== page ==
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These guys want to win at all costs

One columnist wonders if some wannabe-athletes have taken that competitive edge too far in the financial world.

February 20, 2009|Robyn Norwood

You've heard the stories about professional athletes so competitive they can't bear to lose, even at pingpong.

But let's just say they didn't become professional athletes. Do you really want to work with anyone who isn't mature enough to shrug off being No. 2 at table tennis? And why is it, Washington Post columnist Sally Jenkins wonders, that so many of the culprits in the Wall Street mess seem to be frustrated former athletes?

"You know the type: the guy who slides with his spikes high in the company softball game," Jenkins writes. "Which raises the question of hyper-competitiveness, and whether it's really such a useful quality on surfaces other than dirt."

John Thain, the lavish-spending former head of Merrill Lynch, wrestled at the Massachusetts Institute of Technology. Morgan Stanley's John J. Mack played football at Duke until he cracked a vertebra.

Bank of America boss Ken Lewis dreamed of playing football for Bear Bryant at Alabama until an injury ended his hopes and he studied at Georgia State instead.

They were athletes, but not top-tier, and their thwarted will to win found other outlets.

"Edward Bennett Williams called it 'contest living,' the unrelieved striving in which 'every effort is marked down at the end as a win or a loss,' " Jenkins writes. "In times of prosperity that kind of strut was called successful ambition, but as new frauds are revealed weekly and financial institutions turn to sand, it's fair to ask whether these super-motivated, aggressive risk-taker chief executives misapplied the notion of business as sport, and got too intoxicated with winning."

Trivia time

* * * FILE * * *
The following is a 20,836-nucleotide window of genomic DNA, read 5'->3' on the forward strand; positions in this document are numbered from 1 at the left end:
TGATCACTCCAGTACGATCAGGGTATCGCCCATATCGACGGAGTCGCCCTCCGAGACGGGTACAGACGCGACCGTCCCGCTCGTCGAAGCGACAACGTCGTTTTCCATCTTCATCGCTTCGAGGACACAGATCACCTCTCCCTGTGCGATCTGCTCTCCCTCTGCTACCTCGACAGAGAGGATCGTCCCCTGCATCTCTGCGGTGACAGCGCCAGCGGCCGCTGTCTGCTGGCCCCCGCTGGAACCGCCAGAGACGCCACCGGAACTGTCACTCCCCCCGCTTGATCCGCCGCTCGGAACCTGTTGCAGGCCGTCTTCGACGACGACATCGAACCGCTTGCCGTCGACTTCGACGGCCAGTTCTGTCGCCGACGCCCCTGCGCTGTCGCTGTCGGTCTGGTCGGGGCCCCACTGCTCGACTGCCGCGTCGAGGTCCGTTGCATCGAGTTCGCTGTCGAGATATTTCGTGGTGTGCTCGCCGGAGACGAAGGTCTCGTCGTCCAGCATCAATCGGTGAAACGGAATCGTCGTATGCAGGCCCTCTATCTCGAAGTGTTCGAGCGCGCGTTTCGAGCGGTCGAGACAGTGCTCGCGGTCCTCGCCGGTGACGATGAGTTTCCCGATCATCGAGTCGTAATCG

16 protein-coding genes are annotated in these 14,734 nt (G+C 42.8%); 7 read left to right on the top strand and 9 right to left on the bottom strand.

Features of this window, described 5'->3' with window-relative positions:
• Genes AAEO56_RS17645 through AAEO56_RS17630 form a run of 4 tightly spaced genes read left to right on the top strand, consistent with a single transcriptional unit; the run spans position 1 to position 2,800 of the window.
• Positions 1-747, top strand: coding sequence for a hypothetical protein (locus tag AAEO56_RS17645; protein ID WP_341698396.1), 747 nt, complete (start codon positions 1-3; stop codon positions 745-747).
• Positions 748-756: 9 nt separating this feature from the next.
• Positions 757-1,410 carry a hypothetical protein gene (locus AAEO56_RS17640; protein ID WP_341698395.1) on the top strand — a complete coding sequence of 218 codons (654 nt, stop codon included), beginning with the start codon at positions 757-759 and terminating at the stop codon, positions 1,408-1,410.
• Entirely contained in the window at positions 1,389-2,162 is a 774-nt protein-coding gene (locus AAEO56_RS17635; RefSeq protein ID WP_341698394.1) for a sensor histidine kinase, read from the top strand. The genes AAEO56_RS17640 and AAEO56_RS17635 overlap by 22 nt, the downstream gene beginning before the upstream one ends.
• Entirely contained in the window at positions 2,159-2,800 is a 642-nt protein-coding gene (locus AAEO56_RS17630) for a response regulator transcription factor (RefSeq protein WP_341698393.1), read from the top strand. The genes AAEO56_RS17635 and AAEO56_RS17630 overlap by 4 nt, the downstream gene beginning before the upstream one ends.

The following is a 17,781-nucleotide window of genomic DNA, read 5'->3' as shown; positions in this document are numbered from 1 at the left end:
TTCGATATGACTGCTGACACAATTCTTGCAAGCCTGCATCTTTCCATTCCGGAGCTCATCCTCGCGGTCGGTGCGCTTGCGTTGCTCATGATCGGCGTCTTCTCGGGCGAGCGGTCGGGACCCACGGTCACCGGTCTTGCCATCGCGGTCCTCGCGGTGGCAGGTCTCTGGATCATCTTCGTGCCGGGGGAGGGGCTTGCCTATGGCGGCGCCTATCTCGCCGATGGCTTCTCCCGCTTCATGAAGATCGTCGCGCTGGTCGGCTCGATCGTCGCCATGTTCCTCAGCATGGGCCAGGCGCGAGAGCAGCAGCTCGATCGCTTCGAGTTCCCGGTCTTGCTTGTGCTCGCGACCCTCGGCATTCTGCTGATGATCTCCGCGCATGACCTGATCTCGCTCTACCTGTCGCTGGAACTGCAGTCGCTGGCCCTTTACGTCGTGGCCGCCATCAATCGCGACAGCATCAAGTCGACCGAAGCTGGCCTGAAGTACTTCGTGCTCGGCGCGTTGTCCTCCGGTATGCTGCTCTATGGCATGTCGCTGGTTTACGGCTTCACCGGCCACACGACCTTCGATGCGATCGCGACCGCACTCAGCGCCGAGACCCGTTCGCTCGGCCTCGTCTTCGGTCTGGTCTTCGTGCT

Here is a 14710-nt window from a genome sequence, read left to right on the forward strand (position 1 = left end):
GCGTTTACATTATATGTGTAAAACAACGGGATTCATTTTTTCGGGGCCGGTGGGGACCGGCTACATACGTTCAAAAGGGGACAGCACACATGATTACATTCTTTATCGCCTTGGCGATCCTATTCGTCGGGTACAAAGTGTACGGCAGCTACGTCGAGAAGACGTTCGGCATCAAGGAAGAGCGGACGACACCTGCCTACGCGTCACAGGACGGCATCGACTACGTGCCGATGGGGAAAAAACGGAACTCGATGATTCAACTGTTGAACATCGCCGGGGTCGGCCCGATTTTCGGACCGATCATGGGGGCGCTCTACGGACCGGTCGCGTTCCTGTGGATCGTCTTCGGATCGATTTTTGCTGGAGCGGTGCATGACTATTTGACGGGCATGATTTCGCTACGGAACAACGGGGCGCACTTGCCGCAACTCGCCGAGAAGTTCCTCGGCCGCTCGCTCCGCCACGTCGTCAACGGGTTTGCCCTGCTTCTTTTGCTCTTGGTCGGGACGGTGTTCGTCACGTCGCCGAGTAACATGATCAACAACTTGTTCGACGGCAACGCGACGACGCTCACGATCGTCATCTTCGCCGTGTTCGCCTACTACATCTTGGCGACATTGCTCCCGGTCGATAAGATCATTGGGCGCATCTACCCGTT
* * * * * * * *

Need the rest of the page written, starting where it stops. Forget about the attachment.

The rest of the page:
What might have been Bernard Madoff's athletic specialty? (Warning: Trick question.)

Football in February

This final basketball score in from the Big Ten on Wednesday: Penn State 38, Illinois 33.

"I think we thought we'd get it going and it never got going," Illinois guard Trent Meacham said.

Let the record note, the No. 18 Illini outscored their football counterparts by nine points. When the schools met on the gridiron last fall, Penn State won, 38-24.

Trivia answer

The $50-billion dash.

And finally

The Washington Nationals signed Dominican prospect Esmailyn Gonzalez in 2006 and gave him a $1.4-million signing bonus, believing he was 16 years old.

Turns out he was four years older than they thought, and has been identified as 23-year-old Carlos Alvarez Daniel Lugo.

That makes him a player to be named later -- and born earlier, too.

Nationals President Stan Kasten said this week if the minor leaguer joins the team in camp, he probably will go by the name Carlos Alvarez.

"I think those are the two he goes by. In fact, hold on, hold on -- he's got it right here on his passport," Kasten told the Washington Post as he looked at a copy of the documentation. "You've got to believe the passport, right?"


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